Shabty of Sati
Egyptian, Classical, Ancient Near Eastern Art
On View: Egypt Reborn: Art for Eternity, Temples and Tombs, Martha A. and Robert S. Rubin Gallery, 3rd Floor
A taste for richly decorated objects developed during the time of Amunhotep III, both in statuary and in the personal arts such as pottery and jewelry. This funerary figure, or shawabti, is decorated vividly with paste inlays in six different colors, conveying a sense of opulence and excess not found in shawabtis from any other reign. Despite the costliness of such a piece, its owner, a woman named Sati, was neither royalty nor a high-ranking official; her title simply means "mistress of the house."
ca. 1390-1352 B.C.E.
Charles Edwin Wilbour Fund
You may download and use Brooklyn Museum images of this three-dimensional work in accordance with a Creative Commons license
. Fair use, as understood under the United States Copyright Act, may also apply.
Please include caption information from this page and credit the Brooklyn Museum. If you need a high resolution file, please contact firstname.lastname@example.org
For further information about copyright, we recommend resources at the United States Library of Congress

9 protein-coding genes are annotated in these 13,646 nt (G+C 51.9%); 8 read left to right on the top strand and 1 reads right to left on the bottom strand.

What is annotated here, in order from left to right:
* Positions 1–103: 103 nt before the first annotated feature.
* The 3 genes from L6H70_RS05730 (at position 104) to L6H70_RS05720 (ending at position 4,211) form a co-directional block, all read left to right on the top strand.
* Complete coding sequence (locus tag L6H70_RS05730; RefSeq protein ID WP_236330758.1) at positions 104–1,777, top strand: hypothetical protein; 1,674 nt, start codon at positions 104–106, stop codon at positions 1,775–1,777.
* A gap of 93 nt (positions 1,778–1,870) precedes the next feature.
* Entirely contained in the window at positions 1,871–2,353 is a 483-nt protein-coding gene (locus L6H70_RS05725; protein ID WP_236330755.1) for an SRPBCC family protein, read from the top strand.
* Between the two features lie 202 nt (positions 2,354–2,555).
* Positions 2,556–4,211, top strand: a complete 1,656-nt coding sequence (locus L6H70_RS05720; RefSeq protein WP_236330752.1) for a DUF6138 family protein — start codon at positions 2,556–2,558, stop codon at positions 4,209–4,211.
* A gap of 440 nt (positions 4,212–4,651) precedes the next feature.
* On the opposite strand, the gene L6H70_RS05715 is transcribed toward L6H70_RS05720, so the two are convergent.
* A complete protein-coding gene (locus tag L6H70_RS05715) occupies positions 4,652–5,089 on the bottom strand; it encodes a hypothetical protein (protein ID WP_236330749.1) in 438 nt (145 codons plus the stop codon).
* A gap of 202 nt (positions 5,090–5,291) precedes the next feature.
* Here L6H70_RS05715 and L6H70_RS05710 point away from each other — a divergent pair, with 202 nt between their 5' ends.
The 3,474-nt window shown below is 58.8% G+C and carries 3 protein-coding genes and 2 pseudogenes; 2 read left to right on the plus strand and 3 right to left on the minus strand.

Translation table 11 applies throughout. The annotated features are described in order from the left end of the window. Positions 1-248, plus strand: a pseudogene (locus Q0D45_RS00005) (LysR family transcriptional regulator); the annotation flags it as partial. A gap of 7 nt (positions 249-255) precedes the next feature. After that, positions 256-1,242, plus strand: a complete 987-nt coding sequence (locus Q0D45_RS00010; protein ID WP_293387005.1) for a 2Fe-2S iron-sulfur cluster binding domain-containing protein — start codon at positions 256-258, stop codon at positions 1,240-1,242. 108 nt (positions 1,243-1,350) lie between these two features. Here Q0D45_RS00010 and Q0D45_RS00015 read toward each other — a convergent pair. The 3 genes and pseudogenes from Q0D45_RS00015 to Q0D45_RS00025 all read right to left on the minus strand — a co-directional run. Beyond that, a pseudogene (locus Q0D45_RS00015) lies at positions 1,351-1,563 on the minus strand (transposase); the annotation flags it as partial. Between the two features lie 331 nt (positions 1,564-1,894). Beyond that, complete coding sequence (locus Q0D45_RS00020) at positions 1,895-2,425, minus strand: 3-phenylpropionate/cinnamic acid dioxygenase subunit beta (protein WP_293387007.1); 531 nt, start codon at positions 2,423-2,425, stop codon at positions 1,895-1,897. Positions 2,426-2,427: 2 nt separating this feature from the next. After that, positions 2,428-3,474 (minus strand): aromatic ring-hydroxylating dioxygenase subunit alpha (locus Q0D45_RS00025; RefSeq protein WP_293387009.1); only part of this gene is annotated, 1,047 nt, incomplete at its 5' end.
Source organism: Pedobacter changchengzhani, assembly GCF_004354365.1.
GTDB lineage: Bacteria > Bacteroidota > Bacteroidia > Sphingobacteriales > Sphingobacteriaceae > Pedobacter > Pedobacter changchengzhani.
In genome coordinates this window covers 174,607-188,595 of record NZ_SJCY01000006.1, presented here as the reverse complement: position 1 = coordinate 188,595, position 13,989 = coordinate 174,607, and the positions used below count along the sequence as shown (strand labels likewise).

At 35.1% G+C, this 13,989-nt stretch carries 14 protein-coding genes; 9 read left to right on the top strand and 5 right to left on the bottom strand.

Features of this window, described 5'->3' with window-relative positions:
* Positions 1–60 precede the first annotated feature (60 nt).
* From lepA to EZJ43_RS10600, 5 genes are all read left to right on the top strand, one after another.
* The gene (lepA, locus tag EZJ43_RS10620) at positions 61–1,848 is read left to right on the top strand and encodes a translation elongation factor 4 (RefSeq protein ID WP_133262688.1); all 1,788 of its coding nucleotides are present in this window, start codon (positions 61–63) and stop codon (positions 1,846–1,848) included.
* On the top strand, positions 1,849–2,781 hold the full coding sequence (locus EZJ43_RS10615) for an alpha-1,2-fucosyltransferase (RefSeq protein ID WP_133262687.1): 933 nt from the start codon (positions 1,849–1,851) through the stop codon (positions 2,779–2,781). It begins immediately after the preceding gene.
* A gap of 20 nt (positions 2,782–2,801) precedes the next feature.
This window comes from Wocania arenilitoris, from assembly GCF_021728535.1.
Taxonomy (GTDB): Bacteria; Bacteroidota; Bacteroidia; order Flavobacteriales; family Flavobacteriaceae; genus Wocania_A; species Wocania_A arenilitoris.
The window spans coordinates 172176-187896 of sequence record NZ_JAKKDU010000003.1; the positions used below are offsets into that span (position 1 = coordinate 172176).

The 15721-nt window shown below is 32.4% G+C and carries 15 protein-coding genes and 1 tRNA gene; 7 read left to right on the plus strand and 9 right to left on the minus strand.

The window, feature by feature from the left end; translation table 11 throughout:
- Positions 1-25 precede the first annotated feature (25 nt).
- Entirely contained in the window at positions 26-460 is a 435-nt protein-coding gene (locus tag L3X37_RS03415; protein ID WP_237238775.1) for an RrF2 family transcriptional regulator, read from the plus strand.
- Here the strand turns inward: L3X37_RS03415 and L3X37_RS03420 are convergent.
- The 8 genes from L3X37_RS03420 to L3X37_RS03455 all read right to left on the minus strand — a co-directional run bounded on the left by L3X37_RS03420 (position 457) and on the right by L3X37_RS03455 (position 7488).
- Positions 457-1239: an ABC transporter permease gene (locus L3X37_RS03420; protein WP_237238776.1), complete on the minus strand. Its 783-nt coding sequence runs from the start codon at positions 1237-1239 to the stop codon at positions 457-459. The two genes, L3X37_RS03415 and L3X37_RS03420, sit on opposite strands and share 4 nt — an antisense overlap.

, Cornell University
, Copyright and Cultural Institutions: Guidelines for U.S. Libraries, Archives, and Museums
, and Copyright Watch
For more information about the Museum's rights project, including how rights types are assigned, please see our blog posts on copyright
If you have any information regarding this work and rights to it, please contact email@example.com
Shabty of Sati, ca. 1390-1352 B.C.E. Faience, Height 9 13/16 in. (25 cm). Brooklyn Museum, Charles Edwin Wilbour Fund, 37.123E. Creative Commons-BY
overall, 37.123E_SL1.jpg. Brooklyn Museum photograph
"CUR" at the beginning of an image file name means that the image was created by a curatorial staff member. These study images may be digital point-and-shoot photographs, when we don\'t yet have high-quality studio photography, or they may be scans of older negatives, slides, or photographic prints, providing historical documentation of the object.
Not every record you will find here is complete. More information is available for some works than for others, and some entries have been updated more recently. Records are frequently reviewed and revised, and we welcome
any additional information you might have.